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Updated: July 6, 2013 10:08 IST
Right to Walk

Reconciling livelihoods, walkability in north Chennai

D. Madhavan
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Trees, vehicles, shops, the obstacles to pedestrians in north Chennai seem unending. A scene on South Mada street, Royapuram. Photo: B. Jothi Ramalingam
The Hindu Trees, vehicles, shops, the obstacles to pedestrians in north Chennai seem unending. A scene on South Mada street, Royapuram. Photo: B. Jothi Ramalingam

It is not surprising if freedom is the last thing on the minds of pedestrians who use Netaji Subash Chandra Bose Road, earlier known as China Bazaar Road. Hundreds of hawkers ply their trade on the pavements of the 1.5 km stretch connecting Parry’s Corner and Walltax Road despite several warnings by the Madras High Court.

In early 2012, while directing Chennai Corporation to clear the encroachments along the stretch a bench comprising Chief Justice M. Y. Eqbal and Justice T. S. Sivagnanam wondered, “..why do the corporation and the police allow hawkers to encroach pavements, once they have been removed?” In response, the civic body conducted a three-day operation, removed encroachments on NSC Bose road and Broadway and identified 296 hawkers for relocation.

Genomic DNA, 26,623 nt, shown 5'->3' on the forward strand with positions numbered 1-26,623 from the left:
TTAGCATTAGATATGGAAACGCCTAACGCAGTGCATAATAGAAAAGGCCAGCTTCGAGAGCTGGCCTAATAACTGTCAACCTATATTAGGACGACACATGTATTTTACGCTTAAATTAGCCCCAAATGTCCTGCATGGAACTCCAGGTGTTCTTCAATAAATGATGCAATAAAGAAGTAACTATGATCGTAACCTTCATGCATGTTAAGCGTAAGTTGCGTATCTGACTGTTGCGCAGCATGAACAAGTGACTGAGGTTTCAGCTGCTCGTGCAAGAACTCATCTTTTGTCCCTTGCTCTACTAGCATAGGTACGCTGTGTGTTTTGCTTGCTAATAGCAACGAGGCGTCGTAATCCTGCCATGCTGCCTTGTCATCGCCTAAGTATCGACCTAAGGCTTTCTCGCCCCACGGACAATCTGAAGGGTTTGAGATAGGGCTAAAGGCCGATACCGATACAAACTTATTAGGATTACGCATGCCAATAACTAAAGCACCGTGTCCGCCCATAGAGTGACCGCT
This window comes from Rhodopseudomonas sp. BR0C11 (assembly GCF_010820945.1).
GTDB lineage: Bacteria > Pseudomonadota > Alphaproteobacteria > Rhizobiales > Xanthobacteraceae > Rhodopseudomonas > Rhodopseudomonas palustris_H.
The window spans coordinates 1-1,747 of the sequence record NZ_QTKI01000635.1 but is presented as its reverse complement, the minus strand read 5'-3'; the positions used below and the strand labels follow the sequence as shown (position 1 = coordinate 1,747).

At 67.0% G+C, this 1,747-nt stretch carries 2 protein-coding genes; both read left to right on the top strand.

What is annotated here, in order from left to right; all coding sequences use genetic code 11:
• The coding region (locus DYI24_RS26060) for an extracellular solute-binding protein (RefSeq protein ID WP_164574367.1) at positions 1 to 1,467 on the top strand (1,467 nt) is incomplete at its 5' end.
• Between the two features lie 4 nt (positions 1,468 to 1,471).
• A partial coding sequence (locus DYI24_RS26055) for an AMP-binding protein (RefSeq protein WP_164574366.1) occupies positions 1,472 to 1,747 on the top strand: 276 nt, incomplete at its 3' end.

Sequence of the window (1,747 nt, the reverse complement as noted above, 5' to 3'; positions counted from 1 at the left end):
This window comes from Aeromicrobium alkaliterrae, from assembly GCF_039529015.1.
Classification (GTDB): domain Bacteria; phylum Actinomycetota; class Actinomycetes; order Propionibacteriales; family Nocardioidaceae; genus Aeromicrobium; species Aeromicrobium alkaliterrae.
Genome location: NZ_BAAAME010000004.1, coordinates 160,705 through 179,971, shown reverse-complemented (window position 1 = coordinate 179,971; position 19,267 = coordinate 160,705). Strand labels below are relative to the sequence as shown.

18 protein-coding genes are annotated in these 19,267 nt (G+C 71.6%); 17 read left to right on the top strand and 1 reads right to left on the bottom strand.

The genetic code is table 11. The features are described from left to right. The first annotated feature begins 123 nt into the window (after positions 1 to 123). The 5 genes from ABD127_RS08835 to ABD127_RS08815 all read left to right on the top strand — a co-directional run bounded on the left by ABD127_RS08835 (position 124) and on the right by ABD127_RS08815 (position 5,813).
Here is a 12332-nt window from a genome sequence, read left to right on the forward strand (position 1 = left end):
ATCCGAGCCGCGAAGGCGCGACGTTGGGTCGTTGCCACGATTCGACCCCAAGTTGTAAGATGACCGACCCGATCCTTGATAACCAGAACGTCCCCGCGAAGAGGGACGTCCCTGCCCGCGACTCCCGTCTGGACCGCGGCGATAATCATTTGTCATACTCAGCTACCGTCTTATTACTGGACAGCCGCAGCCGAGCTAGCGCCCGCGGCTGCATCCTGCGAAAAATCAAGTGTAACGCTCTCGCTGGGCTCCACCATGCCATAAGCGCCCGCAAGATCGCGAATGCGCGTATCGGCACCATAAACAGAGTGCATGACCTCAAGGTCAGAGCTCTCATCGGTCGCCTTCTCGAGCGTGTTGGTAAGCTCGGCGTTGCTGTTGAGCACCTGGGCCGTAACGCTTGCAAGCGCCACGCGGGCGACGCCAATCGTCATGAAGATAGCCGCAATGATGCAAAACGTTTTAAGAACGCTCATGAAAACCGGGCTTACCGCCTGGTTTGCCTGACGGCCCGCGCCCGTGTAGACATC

A year later, both the stretches are back to the days of chaos as pedestrians dodge vehicles while casting wistful glances at pavements entirely occupied by vendors or ad-hoc parking lots. “Many important government buildings and the High Court are located along the stretch. The hundreds of people who throng the area are at risk,” said N. Kannan, a petitioner at the High Court.

Less than a third of the stretch is motorable as establishments have eaten into roads too in addition to pavements. Corporation officials periodically evict hawkers and remove encroachments, but both return with within hours. Officials say they are helpless because the most they can do under the Madras City Municipal Corporation Act, 1919 is evict a hawker and confiscate goods.

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